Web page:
Baldwin uses the tension created by complicating and undermining the simplistic narratives clouding our relationships with Evers, Malcolm, and King. For Baldwin, Evers is not a victim but a martyr; Malcolm and King are not fixed poles reducing social struggle to morality play. During one scene, Peck shows Baldwin noting that Martin and Malcolm seem to get closer and closer to each other even as—or maybe because—they are engaged in fierce debate and antagonism. Says Baldwin:

By the time each died, their positions had become virtually the same position. It can be said, indeed, that Martin picked up Malcolm’s burden, articulated the vision which Malcolm had begun to see, and for which he paid with his life. And that Malcolm was one of the people Martin saw on the mountaintop. (as quoted in I Am Not Your Negro)

In many ways Peck creates similar tension by showing, telling, and asking through a depiction of Baldwin’s words and by creating a nonlinear cultural, political, and economic landscape. The film asks: How do the things that are meant to degrade and dehumanize compel a spirit of steadfastness and resilience? How do our attempts to withdraw or reject draw us closer to what we are trying to flee? How does the dreadfulness of our reality cut through the mythologies papering over it? How does a commitment to domination and supremacy cause inner decay? How does consumption and pursuit of the good life lead to grinding emptiness? How does history have everything to do with the present? And, how does the project of oppression and genocide fuel the unfinished business of freedom and liberation? For Peck, as for Baldwin, it seems radical questions don’t have simple answers, and aren’t meant to. They instead perhaps offer an opportunity to be parts and drivers of the tensions they create, and so, too, to be parts and drivers of history, rather than to be crushed by it.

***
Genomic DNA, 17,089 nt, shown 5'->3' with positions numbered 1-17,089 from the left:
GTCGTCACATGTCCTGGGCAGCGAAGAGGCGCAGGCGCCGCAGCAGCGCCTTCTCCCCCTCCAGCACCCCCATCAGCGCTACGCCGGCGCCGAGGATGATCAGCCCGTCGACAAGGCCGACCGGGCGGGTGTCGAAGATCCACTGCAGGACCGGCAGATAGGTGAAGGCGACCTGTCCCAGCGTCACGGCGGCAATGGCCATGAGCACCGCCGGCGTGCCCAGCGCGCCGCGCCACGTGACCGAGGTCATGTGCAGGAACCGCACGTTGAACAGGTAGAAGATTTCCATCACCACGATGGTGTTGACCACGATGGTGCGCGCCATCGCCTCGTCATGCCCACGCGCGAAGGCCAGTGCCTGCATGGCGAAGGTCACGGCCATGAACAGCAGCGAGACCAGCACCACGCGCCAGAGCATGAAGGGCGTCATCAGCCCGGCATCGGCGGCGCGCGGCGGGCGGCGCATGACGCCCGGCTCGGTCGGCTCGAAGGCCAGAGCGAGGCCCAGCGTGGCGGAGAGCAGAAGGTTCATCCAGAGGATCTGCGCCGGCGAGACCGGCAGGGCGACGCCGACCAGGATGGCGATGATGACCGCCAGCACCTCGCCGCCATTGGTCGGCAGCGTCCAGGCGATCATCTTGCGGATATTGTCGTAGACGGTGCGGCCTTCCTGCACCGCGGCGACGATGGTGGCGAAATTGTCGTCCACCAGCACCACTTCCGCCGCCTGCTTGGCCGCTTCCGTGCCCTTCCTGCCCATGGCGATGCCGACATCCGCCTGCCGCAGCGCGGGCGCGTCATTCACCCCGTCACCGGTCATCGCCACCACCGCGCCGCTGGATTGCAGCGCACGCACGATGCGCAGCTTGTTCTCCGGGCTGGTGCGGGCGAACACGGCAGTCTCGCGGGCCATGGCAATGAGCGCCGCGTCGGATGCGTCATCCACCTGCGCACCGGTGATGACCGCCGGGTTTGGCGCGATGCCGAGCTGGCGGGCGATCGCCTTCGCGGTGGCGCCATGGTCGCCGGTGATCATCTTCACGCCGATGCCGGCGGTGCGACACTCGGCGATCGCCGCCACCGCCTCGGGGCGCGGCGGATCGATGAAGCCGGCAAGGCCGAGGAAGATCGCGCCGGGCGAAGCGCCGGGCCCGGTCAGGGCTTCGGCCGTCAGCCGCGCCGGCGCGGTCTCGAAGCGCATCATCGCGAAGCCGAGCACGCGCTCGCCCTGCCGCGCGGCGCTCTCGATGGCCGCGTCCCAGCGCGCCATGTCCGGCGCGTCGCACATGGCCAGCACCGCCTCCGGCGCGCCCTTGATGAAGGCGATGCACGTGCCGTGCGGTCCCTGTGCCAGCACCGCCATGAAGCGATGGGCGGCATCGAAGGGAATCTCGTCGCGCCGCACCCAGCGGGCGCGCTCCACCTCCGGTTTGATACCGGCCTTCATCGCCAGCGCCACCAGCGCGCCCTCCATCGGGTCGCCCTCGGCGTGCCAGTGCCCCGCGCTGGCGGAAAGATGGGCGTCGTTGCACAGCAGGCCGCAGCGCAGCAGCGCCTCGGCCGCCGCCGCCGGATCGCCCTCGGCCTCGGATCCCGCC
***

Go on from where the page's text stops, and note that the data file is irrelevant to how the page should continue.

In the late 1990s Peck made two films about Congolese national liberation leader and Pan-Africanist Patrice Lumumba; one a narrative film, the other a documentary. Artist, curator, and activist Prerana Reddy commenting on Peck’s documentary, Lumumba: Death of a Prophet, writes: “By inciting the viewer to explore the economic, political, and personal uses of the image, it presents the image as a contested terrain…” I Am Not Your Negro presents images in a similar fashion and in many ways is about contested terrain. As in Baldwin’s work, the film is a radical invitation to engage that terrain, to understand it, to complicate it, to change it. Following a harrowing scene about Medgar Evers’ assassination, Baldwin observes: “When you try to stand up and look the world in the face like you had a right to be here, you have attacked the entire power structure of the Western world.”

Raoul Peck is also coming up against the West as a Third World filmmaker. I Am Not Your Negro is in large part about film itself; film as part of contested terrain. Says Peck in a recent interview, “Film is much more dangerous than it looks –you know… film is not so innocent. Baldwin explained to me, you know, what was the content of films besides just the story and great actors—that film is also ideology.”